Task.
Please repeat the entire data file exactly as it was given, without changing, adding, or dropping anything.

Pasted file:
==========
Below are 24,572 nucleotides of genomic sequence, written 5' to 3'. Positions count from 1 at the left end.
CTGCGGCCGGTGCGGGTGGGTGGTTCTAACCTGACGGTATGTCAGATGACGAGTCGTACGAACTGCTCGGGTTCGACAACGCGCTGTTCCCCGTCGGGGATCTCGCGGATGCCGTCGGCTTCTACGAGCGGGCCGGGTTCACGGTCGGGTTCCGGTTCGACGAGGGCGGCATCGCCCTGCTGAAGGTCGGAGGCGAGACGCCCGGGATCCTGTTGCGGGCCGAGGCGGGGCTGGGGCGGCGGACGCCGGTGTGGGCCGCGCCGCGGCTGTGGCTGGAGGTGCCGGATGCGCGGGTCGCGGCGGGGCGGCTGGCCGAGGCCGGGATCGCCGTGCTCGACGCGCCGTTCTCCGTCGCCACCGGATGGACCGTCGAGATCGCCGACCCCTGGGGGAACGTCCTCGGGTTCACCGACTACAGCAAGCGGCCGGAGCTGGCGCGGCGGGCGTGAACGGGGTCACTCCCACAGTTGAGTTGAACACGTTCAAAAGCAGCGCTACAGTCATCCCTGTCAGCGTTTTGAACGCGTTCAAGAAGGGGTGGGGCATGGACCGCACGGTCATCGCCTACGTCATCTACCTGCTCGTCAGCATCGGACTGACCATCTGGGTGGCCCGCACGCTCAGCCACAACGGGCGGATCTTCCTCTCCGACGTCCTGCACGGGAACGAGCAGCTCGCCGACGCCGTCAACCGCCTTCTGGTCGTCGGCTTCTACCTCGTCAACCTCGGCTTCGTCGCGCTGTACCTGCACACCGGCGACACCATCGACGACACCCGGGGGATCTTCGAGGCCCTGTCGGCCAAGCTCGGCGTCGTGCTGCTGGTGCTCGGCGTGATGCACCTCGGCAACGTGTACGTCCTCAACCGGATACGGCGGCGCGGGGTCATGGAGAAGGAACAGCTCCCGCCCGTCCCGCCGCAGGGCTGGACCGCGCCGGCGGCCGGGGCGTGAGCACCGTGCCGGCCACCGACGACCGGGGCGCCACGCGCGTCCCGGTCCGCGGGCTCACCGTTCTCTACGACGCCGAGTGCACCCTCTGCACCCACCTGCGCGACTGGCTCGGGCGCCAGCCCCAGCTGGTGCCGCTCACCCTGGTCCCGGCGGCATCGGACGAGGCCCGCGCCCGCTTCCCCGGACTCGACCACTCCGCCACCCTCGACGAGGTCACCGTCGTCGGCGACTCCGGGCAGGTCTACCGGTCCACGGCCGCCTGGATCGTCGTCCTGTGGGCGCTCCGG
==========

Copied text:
Below are 24,572 nucleotides of genomic sequence, written 5' to 3'. Positions count from 1 at the left end.
CTGCGGCCGGTGCGGGTGGGTGGTTCTAACCTGACGGTATGTCAGATGACGAGTCGTACGAACTGCTCGGGTTCGACAACGCGCTGTTCCCCGTCGGGGATCTCGCGGATGCCGTCGGCTTCTACGAGCGGGCCGGGTTCACGGTCGGGTTCCGGTTCGACGAGGGCGGCATCGCCCTGCTGAAGGTCGGAGGCGAGACGCCCGGGATCCTGTTGCGGGCCGAGGCGGGGCTGGGGCGGCGGACGCCGGTGTGGGCCGCGCCGCGGCTGTGGCTGGAGGTGCCGGATGCGCGGGTCGCGGCGGGGCGGCTGGCCGAGGCCGGGATCGCCGTGCTCGACGCGCCGTTCTCCGTCGCCACCGGATGGACCGTCGAGATCGCCGACCCCTGGGGGAACGTCCTCGGGTTCACCGACTACAGCAAGCGGCCGGAGCTGGCGCGGCGGGCGTGAACGGGGTCACTCCCACAGTTGAGTTGAACACGTTCAAAAGCAGCGCTACAGTCATCCCTGTCAGCGTTTTGAACGCGTTCAAGAAGGGGTGGGGCATGGACCGCACGGTCATCGCCTACGTCATCTACCTGCTCGTCAGCATCGGACTGACCATCTGGGTGGCCCGCACGCTCAGCCACAACGGGCGGATCTTCCTCTCCGACGTCCTGCACGGGAACGAGCAGCTCGCCGACGCCGTCAACCGCCTTCTGGTCGTCGGCTTCTACCTCGTCAACCTCGGCTTCGTCGCGCTGTACCTGCACACCGGCGACACCATCGACGACACCCGGGGGATCTTCGAGGCCCTGTCGGCCAAGCTCGGCGTCGTGCTGCTGGTGCTCGGCGTGATGCACCTCGGCAACGTGTACGTCCTCAACCGGATACGGCGGCGCGGGGTCATGGAGAAGGAACAGCTCCCGCCCGTCCCGCCGCAGGGCTGGACCGCGCCGGCGGCCGGGGCGTGAGCACCGTGCCGGCCACCGACGACCGGGGCGCCACGCGCGTCCCGGTCCGCGGGCTCACCGTTCTCTACGACGCCGAGTGCACCCTCTGCACCCACCTGCGCGACTGGCTCGGGCGCCAGCCCCAGCTGGTGCCGCTCACCCTGGTCCCGGCGGCATCGGACGAGGCCCGCGCCCGCTTCCCCGGACTCGACCACTCCGCCACCCTCGACGAGGTCACCGTCGTCGGCGACTCCGGGCAGGTCTACCGGTCCACGGCCGCCTGGATCGTCGTCCTGTGGGCGCTCCGG